Anyone paying serious attention to the news is likely to be calculating the shortest distance to the nearest bridge. You’ve got weather phenomena that are flooding, scorching, or rearranging the planet. You’ve got a human disaster unfolding in Africa; a financial crisis brewing in America, boiling over in Europe; and corruption and war in too many places to count.
Much closer to home you may be dealing with unemployment, crippling debt, ill health, or family breakup. The car won’t start, the dog has fleas. Everywhere you turn there is decay and disintegration: things rusting, rotting, and becoming obsolete, and goods in need of refurbishing, updating, or replacement. There is no stasis. No rest for the wicked. The weeds are encroaching. The march of time is relentless and unforgiving.
That’s why it is an act of self-preservation to look beyond the broadcasts, the fearmongers, the bank balance, and the mirror to find miracles and hope and blessed moments of joy and distraction.
That’s why it is important to go to those events where family gathers. To hold a week-old baby and touch his unbelievably soft and perfect skin before eczema, mosquito bites, baby acne, and his first scrape do their damage. To sit with the 80-year-old aunt and hear her talk about her latest project, overseeing a home remodel. To hear a 25-year-old talk about her new man and listen to hear explain how She’s so much more discerning now in the qualities she looks for.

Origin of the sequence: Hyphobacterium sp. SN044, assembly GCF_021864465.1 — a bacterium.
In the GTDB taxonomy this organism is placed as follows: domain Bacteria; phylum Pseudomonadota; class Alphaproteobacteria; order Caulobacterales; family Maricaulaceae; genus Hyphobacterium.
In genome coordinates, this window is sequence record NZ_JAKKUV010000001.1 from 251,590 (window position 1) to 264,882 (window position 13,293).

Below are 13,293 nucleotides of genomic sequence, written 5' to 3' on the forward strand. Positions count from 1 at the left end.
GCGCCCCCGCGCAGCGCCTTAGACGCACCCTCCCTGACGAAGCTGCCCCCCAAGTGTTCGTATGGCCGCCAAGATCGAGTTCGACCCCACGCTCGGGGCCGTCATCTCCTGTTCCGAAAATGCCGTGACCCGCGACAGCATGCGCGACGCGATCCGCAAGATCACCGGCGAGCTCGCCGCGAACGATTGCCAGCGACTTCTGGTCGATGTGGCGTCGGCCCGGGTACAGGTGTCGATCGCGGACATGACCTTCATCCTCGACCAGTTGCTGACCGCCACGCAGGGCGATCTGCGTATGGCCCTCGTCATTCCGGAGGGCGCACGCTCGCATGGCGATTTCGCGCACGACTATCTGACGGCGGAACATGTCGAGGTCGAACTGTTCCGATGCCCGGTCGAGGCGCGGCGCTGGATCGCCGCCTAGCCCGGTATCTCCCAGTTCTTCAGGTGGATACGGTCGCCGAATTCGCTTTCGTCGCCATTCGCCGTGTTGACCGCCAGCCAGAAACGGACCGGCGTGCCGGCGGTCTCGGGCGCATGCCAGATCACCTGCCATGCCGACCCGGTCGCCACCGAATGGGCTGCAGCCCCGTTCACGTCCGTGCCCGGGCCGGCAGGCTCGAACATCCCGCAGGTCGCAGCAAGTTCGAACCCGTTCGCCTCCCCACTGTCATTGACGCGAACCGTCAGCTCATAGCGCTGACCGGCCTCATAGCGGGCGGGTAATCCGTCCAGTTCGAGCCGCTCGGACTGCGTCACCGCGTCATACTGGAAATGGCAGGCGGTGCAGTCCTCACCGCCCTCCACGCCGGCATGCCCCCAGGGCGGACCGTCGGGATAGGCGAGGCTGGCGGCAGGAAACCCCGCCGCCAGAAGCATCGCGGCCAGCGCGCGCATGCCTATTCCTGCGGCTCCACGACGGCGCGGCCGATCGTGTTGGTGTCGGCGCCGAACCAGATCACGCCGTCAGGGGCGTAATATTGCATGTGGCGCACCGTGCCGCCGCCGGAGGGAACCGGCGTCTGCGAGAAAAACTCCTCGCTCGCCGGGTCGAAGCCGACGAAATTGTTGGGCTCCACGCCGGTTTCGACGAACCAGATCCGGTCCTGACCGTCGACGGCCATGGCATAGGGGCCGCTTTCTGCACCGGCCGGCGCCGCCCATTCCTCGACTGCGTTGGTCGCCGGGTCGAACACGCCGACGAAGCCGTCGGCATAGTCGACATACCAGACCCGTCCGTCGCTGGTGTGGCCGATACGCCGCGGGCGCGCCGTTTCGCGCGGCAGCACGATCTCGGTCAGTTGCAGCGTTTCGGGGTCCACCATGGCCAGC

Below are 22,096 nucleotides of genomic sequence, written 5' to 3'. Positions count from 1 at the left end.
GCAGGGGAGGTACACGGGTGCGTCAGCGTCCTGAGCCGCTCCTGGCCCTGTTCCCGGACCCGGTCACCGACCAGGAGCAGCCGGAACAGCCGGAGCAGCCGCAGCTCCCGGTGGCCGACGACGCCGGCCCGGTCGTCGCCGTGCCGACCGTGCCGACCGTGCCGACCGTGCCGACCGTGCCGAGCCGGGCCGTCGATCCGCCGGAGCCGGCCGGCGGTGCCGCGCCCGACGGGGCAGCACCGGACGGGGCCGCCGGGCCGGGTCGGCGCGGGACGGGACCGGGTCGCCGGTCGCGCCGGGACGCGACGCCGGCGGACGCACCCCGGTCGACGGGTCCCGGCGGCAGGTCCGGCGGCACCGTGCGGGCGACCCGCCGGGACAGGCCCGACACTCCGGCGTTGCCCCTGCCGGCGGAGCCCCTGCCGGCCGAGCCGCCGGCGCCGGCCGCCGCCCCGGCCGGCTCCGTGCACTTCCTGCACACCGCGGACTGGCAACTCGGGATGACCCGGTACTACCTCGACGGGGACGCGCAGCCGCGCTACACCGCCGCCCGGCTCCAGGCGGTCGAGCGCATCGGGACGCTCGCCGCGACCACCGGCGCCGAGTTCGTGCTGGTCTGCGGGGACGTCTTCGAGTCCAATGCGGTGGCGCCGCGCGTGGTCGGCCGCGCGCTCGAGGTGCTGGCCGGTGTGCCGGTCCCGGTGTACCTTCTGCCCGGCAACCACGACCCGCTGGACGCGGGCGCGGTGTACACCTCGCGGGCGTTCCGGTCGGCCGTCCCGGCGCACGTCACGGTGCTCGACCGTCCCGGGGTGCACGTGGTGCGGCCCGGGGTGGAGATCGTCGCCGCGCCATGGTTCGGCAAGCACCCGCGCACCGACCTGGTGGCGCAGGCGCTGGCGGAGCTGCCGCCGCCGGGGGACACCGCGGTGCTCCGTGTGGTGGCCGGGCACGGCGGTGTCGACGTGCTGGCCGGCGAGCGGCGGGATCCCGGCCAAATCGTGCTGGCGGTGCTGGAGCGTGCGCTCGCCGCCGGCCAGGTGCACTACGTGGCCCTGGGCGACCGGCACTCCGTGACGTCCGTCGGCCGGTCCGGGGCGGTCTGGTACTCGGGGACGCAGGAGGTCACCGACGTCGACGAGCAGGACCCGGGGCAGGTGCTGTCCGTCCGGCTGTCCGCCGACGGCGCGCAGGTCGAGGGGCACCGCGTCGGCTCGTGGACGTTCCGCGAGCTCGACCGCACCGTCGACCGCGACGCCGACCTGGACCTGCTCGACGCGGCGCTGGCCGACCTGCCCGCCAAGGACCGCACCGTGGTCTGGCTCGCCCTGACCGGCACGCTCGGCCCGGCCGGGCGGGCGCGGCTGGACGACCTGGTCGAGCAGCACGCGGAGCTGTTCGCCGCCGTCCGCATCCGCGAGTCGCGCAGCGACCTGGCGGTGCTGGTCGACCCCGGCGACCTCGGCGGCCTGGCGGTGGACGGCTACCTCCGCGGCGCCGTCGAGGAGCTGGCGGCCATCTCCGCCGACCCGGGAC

It’s important to bring flowers into our homes, to use the good dishes, to slather lotion on thirsty skin; these small acts remind us that little things matter. And we can also write a cheque to a charity, do a favour, and say a kind word; these small acts of giving help us as much as or more than the recipient of the kindness. We can take a moment to snap photos of four bull moose on the road in front of our house. And talk about them so others can picture the image and share in our delight.
Dreaming about and planning a kitchen redo is an act of faith. The messages are many: I can afford this; I will live long enough to enjoy it; it will make my life easier, my home more valuable; it will be an act of maintenance and modernization. Picturing the Norman Rockwell-esque family gatherings and visits with friends in the new space is the happy result.
We can seek escape from the daily grind in simple pleasures: a favourite author, a new (or classic) movie, a day of window-shopping. We can play hockey in a hallway with a two-year-old?and delight in the promise and potential of this young life.
I know some people who don’t read the paper or watch the news because they say It’s too depressing. I do both religiously, because it reminds me that without darkness there is no light. I can’t notice and savour the goodness if I’ve insulated myself from its opposite, from where I sit.